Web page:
Spring and summer usher in warmer temperatures, brighter days, greener trees, flowers bursting with colors and...ah...AH...AH-CHOOO!
As nature comes back to life, so do many allergies with sneezing, coughing, itching and congestion ringing in the warmer seasons for many allergy sufferers.
Unfortunately, experts believe the annual allergy tradition has become worse over the past few years.
What causes allergies
"Tens of millions of people have allergies in the United States alone," said Thanai Pongdee, an allergist and immunologist at Mayo Clinic in Rochester, Minnesota.
According to Pongdee, allergy sufferers can experience a variety of symptoms. They arise when the immune system recognizes an allergen and then releases certain chemicals in response.
One of those chemicals, histamine, triggers symptoms such as sneezing, itching, congestion and asthma for people who are allergic to pollen.
"All these things are basically an overactive immune response when you're sensitive to these allergens," Pongdee said.
An extended pollen season
For people allergic to pollen, allergies occur in traditional pollen seasons.
Some examples include trees, which tend to pollinate in the spring; grass, which tends to pollinate in the summer; and weeds, which tend to pollinate in the fall.
"The variability there is going to depend on what part of the country you're in, because those seasons vary depending on how far north or how far south you live," Pongdee said. "But in general, those are the seasons that those particular plants pollinate."
However, those seasons are undergoing some changes.
"There are a number of studies conducted in recent years that do demonstrate the pollen season is getting longer," Pongdee said.
According to Pongdee, a number of studies have shown that the traditional length of pollen seasons and the temperature of those seasons have changed these past few years due to climate change.
"If you look at that across all the growing seasons — from spring to the first hard frost in the fall — you can imagine if it's warmer and things can grow longer, then that season gets longer," he said.
For example, in Minnesota, Pongdee noted that trees that typically do not start pollinating until late March have begun to pollinate a week or two earlier.
"There's lots of pollen counters around the country and you can actually document — pollen counts are occurring sooner than they have in prior years and ending later in the year than prior years," he said.
This means that pollen allergies will last for longer stretches of time.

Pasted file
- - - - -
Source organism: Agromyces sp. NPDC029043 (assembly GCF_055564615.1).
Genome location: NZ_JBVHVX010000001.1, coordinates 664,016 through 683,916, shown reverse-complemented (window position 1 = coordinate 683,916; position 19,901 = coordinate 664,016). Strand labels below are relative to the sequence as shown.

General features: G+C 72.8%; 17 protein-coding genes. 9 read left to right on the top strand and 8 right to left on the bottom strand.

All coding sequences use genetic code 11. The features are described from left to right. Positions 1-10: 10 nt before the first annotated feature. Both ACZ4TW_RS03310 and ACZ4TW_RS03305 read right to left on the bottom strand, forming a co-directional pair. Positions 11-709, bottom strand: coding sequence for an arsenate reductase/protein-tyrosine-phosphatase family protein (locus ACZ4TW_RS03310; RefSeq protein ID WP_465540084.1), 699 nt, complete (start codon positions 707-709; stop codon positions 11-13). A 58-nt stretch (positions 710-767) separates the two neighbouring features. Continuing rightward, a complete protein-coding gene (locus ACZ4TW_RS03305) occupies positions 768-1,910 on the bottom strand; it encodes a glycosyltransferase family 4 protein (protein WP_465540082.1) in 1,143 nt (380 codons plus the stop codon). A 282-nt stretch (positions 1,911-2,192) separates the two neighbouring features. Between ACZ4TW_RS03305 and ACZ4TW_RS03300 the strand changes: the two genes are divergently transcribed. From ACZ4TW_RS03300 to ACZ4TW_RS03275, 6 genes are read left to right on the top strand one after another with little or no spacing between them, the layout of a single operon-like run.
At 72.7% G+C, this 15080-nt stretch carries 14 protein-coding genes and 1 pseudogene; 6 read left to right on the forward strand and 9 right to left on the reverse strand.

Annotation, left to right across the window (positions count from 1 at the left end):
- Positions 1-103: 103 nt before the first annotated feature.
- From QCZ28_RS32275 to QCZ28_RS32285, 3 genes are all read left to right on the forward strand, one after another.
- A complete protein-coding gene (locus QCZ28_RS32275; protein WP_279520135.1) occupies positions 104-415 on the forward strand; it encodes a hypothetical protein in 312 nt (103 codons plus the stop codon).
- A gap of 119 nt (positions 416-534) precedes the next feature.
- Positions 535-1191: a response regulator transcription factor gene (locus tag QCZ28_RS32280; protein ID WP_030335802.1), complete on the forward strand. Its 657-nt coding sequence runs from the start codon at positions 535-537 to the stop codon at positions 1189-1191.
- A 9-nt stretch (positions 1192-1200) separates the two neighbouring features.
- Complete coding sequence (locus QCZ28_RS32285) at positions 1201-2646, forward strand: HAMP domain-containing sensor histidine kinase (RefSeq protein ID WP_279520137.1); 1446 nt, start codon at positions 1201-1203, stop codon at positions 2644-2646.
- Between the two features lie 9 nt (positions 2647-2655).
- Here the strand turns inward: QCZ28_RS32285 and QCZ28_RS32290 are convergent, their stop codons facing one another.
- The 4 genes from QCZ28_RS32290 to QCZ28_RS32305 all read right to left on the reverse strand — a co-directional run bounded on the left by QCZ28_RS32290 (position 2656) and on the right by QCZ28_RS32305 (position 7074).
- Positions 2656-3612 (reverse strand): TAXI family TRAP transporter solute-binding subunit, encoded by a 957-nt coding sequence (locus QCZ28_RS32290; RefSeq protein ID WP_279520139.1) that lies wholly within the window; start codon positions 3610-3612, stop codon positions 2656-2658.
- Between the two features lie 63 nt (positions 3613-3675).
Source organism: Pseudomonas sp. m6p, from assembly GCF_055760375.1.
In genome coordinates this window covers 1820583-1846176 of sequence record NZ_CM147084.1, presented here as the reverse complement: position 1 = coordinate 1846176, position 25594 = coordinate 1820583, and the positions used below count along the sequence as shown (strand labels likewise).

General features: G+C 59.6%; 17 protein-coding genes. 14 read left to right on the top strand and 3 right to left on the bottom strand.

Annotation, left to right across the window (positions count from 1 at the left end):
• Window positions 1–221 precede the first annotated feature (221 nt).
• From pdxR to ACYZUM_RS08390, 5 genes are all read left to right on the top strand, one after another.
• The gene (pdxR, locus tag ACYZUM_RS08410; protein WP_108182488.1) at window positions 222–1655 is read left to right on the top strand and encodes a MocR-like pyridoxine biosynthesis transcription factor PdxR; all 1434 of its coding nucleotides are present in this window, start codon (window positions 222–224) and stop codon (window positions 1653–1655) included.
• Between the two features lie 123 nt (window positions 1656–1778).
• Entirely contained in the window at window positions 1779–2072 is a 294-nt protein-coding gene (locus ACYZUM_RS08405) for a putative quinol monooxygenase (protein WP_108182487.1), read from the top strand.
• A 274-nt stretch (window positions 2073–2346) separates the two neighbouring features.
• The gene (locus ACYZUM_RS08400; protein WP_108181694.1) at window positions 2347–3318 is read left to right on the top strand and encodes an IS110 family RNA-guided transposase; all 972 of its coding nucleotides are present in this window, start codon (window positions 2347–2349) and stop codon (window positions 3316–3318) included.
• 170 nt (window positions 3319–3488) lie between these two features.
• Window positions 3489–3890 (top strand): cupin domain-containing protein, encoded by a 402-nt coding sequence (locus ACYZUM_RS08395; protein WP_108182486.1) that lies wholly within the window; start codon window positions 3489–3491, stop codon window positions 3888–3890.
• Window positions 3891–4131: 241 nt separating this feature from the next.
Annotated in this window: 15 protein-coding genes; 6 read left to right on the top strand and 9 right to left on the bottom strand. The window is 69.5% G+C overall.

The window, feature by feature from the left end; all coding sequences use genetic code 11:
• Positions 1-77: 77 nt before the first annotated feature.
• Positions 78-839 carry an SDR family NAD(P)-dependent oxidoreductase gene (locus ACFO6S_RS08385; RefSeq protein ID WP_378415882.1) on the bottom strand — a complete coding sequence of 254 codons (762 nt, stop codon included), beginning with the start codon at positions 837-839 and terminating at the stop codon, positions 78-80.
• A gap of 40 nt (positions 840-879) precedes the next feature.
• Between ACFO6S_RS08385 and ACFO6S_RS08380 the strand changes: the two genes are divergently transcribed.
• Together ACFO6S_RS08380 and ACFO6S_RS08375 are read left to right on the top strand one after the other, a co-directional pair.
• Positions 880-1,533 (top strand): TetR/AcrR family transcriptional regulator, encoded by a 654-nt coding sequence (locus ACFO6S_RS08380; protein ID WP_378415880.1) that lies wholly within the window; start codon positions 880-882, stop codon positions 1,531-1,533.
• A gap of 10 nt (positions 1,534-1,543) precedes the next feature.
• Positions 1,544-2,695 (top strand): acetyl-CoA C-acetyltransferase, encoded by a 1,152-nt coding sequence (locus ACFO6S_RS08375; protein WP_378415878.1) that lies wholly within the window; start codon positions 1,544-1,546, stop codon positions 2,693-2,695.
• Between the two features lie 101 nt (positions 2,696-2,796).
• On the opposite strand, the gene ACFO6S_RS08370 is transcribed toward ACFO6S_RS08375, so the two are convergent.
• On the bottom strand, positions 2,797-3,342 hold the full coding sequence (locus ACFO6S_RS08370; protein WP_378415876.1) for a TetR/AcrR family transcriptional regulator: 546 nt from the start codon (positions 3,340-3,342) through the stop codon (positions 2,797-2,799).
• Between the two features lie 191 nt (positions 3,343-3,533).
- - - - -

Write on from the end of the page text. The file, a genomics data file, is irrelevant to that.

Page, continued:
But that’s not all.
"Not only is the season longer, but it also appears that the intensity of the pollen production is increasing," Pongdee said.
This greater intensity, combined with the longer season, makes allergies even worse.
Despite the worsening of allergies, allergy sufferers can take some precautions.
"I would say the first thing is to confirm what allergies you do and don't have," Pongdee said, recommending patients to see an allergist and consider some type of allergy testing to determine specific allergies.
"Just knowing the landscape of your specific allergies is helpful in the beginning because that's going to help the planning going forward."
Once the allergies are identified, Pongdee said patients have two main options for managing them.
One option is avoidance.
"If [the allergen] is pollen outside, that may be hard to do because we all have to go outside for various things," Pongdee said.
But indoors, the allergen can be easier to control. Pongdee recommended keeping windows closed as much as possible and running an A/C or HVAC system to circulate cool air in the home.
He also noted how pollen may be brought indoors, as it can stick to clothes. In that case, people allergic to pollen should change their clothes once they are inside.
Another option for allergy sufferers is medication.
"Common medications include nasal steroid sprays that can be quite effective to manage allergies," Pongdee said. "Many of those are available over the counter, and similarly, there are many oral antihistamine pills, which can also be quite effective."
He added that allergy immunotherapy or allergy shots can also be effective options for many people.
As the timeline and intensity of seasonal allergies are changing, allergy sufferers must make adjustments to help them manage their allergy symptoms.
"The symptoms are chronic in nature — they're going to actually affect your activities every day," Pongdee said.
"We want to take great care of our patients. We want our patients to feel better and if they feel better, then every other aspect of their lives is better."